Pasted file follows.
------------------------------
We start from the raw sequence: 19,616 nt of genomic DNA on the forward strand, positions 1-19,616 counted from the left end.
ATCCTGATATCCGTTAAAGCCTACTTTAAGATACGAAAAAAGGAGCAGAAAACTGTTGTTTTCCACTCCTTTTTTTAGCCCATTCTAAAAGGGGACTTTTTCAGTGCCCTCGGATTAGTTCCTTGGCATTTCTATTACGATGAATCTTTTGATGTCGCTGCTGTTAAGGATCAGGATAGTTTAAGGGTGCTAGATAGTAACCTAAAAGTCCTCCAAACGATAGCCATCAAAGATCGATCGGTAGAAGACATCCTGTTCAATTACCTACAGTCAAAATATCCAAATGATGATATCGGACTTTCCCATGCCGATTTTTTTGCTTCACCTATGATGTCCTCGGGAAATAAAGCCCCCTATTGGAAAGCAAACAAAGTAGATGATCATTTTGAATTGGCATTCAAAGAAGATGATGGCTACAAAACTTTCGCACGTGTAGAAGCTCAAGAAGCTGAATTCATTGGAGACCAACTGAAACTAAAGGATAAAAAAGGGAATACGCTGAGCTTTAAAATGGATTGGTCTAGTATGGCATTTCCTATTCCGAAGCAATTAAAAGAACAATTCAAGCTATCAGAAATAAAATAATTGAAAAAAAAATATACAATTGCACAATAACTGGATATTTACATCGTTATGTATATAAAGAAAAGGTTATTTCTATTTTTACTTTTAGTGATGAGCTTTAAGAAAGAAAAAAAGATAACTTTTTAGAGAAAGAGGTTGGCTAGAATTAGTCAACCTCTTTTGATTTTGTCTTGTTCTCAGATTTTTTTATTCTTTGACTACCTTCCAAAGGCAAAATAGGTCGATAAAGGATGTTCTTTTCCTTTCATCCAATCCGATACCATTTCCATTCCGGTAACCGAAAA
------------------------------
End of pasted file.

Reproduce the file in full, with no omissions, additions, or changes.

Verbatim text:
We start from the raw sequence: 19,616 nt of genomic DNA on the forward strand, positions 1-19,616 counted from the left end.
ATCCTGATATCCGTTAAAGCCTACTTTAAGATACGAAAAAAGGAGCAGAAAACTGTTGTTTTCCACTCCTTTTTTTAGCCCATTCTAAAAGGGGACTTTTTCAGTGCCCTCGGATTAGTTCCTTGGCATTTCTATTACGATGAATCTTTTGATGTCGCTGCTGTTAAGGATCAGGATAGTTTAAGGGTGCTAGATAGTAACCTAAAAGTCCTCCAAACGATAGCCATCAAAGATCGATCGGTAGAAGACATCCTGTTCAATTACCTACAGTCAAAATATCCAAATGATGATATCGGACTTTCCCATGCCGATTTTTTTGCTTCACCTATGATGTCCTCGGGAAATAAAGCCCCCTATTGGAAAGCAAACAAAGTAGATGATCATTTTGAATTGGCATTCAAAGAAGATGATGGCTACAAAACTTTCGCACGTGTAGAAGCTCAAGAAGCTGAATTCATTGGAGACCAACTGAAACTAAAGGATAAAAAAGGGAATACGCTGAGCTTTAAAATGGATTGGTCTAGTATGGCATTTCCTATTCCGAAGCAATTAAAAGAACAATTCAAGCTATCAGAAATAAAATAATTGAAAAAAAAATATACAATTGCACAATAACTGGATATTTACATCGTTATGTATATAAAGAAAAGGTTATTTCTATTTTTACTTTTAGTGATGAGCTTTAAGAAAGAAAAAAAGATAACTTTTTAGAGAAAGAGGTTGGCTAGAATTAGTCAACCTCTTTTGATTTTGTCTTGTTCTCAGATTTTTTTATTCTTTGACTACCTTCCAAAGGCAAAATAGGTCGATAAAGGATGTTCTTTTCCTTTCATCCAATCCGATACCATTTCCATTCCGGTAACCGAAAA